F: Yeah, there’s so many, you’d go to class or a workshop and have those moments. I’d lie on the floor, warming up, and look up at that stupid sign on the ceiling, from when we had a garage sale, and that was the only piece…! It was a really lovely meeting place, to be living there and have people coming in. And other people’s enthusiasm has always felt great.

M: On hot Feast workshop days, it’d be a stinker, and everyone would take a break sitting on the loading bay, dangling their legs over the side… Or the barbeque we had out the front. That was a feast, and we had a barbeque out the front, on the Weber, everyone hanging out the front there…

F: And conversations around that kitchen table. That was often lovely too, at night after classes, and people staying and chatting… Your fortieth, that was really nice…

M: That was pretty beautiful. Our wedding.

F: Our wedding. That was great.

F: This is where it is so intertwined with our personal lives! Its our…

J: Your other lounge room.

M: Yeah, the other lounge room.

F: Moving up here (Thornbury) changed that a bit.

M: Yeah. But then people just moved into the bungalow. We just brought them up, so we’d have conversations around this table.

F: Some lovely moments. Just living there, just getting home, to actually come in and go, wow, people are doing this amazing stuff here.

M: That’s it, you know, it is just it. Just the fact that it is and it was, that’s always the thing that makes me feel warm and fuzzy. I always joke with Fi about when I’m a grandparent, or even now, you look back and go, its just the grand stupidity of it, you know? The grand naivety of it.

J: Well, you know, naivety, or what someone calls naivety, is actually someone not knowing they could do it, and thus making it happen.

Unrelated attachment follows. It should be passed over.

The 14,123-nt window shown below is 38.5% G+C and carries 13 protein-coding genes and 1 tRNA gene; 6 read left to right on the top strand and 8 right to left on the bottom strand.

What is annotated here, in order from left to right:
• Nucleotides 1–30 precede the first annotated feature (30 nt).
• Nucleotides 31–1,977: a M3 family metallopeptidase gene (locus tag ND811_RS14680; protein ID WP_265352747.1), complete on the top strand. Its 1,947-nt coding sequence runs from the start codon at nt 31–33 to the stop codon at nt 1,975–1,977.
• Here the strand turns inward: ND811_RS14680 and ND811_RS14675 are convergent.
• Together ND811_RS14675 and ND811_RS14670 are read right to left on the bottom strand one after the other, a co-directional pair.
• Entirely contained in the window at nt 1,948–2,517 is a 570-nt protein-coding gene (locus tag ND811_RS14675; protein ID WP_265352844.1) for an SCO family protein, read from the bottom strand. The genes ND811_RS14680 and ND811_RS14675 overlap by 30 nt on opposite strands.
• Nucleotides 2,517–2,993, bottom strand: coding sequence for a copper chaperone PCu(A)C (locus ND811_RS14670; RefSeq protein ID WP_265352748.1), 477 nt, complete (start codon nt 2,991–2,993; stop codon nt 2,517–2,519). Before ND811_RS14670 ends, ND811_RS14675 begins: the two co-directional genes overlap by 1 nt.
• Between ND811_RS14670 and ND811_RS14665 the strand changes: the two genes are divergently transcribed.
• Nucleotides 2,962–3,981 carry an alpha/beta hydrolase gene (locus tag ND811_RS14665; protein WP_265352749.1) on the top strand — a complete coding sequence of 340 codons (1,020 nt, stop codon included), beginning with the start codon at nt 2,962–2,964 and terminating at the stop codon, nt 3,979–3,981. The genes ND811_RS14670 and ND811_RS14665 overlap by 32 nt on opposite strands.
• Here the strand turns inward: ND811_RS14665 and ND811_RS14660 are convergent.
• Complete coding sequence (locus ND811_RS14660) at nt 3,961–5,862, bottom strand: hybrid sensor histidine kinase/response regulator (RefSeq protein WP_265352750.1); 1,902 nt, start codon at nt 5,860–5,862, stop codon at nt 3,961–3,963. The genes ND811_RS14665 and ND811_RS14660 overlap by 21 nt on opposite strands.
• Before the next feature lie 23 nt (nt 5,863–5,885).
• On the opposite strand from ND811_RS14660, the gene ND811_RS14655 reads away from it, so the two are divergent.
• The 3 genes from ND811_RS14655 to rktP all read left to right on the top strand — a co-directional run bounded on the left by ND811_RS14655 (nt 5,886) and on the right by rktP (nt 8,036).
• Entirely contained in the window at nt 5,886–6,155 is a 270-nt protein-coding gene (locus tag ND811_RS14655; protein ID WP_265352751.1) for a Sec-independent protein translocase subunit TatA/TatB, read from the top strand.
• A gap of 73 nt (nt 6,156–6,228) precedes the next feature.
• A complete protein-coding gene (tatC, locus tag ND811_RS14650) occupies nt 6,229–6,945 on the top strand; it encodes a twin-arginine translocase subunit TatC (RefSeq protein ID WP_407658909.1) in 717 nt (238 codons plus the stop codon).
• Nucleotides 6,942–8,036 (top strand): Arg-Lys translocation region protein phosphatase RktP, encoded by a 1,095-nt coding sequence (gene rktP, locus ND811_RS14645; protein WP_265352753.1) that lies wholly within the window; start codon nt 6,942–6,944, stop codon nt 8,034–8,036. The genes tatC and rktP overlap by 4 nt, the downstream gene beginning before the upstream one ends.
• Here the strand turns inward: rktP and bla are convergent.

F: Yeah…

J: And, as you pass it on, do you have any kind of hopes for where it may go in the future, or in the next ten years what would you like to see Cecil Street as?

M: I was just gonna say, more of it. And more of what Fi was saying about taking the potential of Cecil Street and making the most of it.

F: I think its great that this group have come together, its so exciting. And whatever, yeah, I really trust that whatever direction it goes, it’ll be fine. There is so much potential there. Just the fact that it stays open and remains a place that people can go is good and anything else that happens is … great!

J: Thank you very much for your time, and having me around your kitchen table. Its inspiring to hear your stories, and I hope this forty-odd minutes gives some justice to what Cecil Street, was, is, can be and…

M: Don’t worry, we’ll write a book. (laughter)

J: I love how in one of those diaries, I opened it up, and the first thing on the yearly planner is Tom and Cora’s scribbles!

M: Yeah, that’s about as good as the planning got.

F: Yep. And what happened tonight, with having to go in to [tend to them]. You know, that’s how we’ve run the studio, basically. “Hang on”, “can you hold on a minute, somebody’s drowning” (laughter) “I really mean it”. (lots more laughter)

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The unedited interview is available as a podcast on the Proximity website: proximity.slightly.net/podcast.